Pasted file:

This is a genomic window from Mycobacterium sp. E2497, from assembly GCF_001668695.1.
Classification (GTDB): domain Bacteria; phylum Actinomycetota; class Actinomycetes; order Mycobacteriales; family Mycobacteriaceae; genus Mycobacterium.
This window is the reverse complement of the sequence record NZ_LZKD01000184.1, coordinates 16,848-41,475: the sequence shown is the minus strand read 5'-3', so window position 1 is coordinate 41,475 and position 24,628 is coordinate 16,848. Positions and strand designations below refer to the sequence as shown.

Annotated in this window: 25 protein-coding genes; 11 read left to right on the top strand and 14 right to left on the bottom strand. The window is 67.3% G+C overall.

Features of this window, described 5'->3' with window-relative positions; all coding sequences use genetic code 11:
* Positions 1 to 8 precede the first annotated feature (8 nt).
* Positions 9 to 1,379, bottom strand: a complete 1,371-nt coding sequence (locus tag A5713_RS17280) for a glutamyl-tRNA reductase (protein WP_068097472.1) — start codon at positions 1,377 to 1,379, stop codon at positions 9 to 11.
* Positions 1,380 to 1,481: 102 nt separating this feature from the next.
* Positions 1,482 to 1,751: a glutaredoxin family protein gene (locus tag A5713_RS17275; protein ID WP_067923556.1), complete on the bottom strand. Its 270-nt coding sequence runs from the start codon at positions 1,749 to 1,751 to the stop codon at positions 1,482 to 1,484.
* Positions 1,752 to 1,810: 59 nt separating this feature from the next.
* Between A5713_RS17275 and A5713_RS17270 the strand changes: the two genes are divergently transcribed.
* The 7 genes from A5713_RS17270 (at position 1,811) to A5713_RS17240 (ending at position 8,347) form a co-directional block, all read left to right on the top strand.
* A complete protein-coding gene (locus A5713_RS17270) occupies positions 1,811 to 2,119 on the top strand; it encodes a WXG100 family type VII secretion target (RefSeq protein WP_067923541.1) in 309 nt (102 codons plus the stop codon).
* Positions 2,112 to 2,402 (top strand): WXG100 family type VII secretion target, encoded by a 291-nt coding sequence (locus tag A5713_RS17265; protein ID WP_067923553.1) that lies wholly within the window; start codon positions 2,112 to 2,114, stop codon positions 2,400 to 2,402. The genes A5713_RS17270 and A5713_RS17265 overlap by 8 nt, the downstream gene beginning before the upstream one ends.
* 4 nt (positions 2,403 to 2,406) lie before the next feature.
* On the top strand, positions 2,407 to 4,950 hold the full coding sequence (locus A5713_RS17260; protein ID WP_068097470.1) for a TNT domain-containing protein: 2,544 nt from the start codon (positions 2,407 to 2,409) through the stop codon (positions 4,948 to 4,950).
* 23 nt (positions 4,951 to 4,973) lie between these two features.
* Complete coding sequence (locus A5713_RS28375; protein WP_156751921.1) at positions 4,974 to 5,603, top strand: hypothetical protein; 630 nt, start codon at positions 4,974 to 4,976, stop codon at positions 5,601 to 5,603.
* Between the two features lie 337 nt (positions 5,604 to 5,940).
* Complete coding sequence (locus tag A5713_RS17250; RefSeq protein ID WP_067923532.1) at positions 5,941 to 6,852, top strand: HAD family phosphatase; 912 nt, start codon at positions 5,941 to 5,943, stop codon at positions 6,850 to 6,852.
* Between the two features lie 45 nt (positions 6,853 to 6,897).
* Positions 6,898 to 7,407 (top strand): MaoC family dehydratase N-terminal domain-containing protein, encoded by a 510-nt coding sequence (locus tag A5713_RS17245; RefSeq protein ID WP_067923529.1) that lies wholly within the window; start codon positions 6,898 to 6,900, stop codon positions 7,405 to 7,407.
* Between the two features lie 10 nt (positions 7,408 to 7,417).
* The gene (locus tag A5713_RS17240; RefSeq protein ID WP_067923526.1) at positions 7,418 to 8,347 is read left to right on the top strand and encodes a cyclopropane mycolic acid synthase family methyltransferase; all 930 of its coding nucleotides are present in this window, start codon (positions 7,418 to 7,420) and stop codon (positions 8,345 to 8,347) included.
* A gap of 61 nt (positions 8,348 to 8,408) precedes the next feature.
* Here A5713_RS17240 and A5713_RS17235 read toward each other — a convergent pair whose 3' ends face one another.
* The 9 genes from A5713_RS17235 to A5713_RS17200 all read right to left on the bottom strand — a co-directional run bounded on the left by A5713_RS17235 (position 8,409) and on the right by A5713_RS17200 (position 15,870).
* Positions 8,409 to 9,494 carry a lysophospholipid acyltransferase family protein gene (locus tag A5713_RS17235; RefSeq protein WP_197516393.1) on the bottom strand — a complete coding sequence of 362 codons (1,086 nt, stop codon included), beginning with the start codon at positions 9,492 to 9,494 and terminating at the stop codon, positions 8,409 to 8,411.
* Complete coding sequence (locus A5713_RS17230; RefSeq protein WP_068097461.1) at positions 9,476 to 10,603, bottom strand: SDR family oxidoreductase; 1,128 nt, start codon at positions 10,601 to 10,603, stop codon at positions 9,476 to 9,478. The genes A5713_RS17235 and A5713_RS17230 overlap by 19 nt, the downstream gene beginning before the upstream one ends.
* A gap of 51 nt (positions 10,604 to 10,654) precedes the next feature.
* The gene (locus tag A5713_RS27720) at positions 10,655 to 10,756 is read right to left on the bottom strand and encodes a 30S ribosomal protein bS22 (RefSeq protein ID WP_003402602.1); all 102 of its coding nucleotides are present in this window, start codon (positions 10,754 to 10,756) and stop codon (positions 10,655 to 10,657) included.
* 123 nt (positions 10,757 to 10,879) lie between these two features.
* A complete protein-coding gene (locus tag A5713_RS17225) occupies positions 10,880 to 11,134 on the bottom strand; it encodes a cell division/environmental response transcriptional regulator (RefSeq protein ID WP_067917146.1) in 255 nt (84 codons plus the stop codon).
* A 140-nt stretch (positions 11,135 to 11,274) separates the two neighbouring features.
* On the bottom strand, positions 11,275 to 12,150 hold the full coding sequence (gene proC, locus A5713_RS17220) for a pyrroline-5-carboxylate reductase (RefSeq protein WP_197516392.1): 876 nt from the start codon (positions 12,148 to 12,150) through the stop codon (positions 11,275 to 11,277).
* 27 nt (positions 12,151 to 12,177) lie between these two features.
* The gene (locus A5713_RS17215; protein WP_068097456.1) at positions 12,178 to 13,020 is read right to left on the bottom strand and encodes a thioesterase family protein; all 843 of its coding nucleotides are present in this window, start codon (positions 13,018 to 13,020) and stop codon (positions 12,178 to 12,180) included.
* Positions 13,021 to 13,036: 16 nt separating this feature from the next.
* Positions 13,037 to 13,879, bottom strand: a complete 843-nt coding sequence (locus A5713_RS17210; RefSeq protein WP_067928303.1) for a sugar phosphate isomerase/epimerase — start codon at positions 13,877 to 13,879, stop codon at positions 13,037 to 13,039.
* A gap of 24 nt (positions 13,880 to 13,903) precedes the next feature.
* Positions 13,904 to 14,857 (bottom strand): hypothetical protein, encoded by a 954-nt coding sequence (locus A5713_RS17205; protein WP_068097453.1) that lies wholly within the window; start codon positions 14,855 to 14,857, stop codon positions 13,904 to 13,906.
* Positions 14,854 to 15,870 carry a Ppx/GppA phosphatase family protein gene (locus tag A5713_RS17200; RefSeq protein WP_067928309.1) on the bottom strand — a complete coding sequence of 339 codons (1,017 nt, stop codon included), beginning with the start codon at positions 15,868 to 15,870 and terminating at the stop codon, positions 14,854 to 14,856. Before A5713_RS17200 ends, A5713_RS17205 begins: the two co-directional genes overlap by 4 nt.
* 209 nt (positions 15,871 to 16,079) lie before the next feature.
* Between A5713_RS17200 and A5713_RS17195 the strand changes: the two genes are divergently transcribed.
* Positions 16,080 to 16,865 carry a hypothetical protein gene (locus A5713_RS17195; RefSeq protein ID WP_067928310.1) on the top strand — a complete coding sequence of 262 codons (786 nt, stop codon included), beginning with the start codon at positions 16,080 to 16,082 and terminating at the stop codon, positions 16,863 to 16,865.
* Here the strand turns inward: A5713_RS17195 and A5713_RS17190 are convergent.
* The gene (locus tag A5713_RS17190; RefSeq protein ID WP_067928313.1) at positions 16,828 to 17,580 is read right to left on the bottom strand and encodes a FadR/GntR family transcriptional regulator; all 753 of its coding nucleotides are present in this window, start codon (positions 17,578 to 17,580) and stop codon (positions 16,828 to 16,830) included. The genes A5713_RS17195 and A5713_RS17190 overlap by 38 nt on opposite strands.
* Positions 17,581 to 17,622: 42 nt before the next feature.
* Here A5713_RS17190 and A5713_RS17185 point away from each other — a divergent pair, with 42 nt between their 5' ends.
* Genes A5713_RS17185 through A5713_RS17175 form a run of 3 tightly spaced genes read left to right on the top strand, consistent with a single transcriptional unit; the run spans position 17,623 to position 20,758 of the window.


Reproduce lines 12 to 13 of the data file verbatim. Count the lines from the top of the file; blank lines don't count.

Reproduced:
* The 7 genes from A5713_RS17270 (at position 1,811) to A5713_RS17240 (ending at position 8,347) form a co-directional block, all read left to right on the top strand.
* A complete protein-coding gene (locus A5713_RS17270) occupies positions 1,811 to 2,119 on the top strand; it encodes a WXG100 family type VII secretion target (RefSeq protein WP_067923541.1) in 309 nt (102 codons plus the stop codon).